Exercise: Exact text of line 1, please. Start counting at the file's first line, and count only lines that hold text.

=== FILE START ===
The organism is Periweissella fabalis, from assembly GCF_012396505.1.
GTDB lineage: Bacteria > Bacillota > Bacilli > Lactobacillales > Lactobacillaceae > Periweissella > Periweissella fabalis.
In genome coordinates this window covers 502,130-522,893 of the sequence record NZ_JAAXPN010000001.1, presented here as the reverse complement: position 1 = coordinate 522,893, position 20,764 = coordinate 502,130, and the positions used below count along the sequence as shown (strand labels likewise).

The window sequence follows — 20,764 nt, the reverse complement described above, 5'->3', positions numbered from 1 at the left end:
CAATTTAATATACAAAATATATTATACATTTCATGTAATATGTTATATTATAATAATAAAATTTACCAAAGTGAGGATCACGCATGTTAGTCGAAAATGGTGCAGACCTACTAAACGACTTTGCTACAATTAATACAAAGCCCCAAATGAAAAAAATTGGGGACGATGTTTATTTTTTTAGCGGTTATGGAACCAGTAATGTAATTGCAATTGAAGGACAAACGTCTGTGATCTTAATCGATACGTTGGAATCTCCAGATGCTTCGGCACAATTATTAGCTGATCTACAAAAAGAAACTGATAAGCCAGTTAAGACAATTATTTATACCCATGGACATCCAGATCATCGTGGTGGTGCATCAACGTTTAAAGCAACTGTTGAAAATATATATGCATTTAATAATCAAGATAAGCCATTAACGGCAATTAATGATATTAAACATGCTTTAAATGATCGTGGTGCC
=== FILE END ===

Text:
The organism is Periweissella fabalis, from assembly GCF_012396505.1.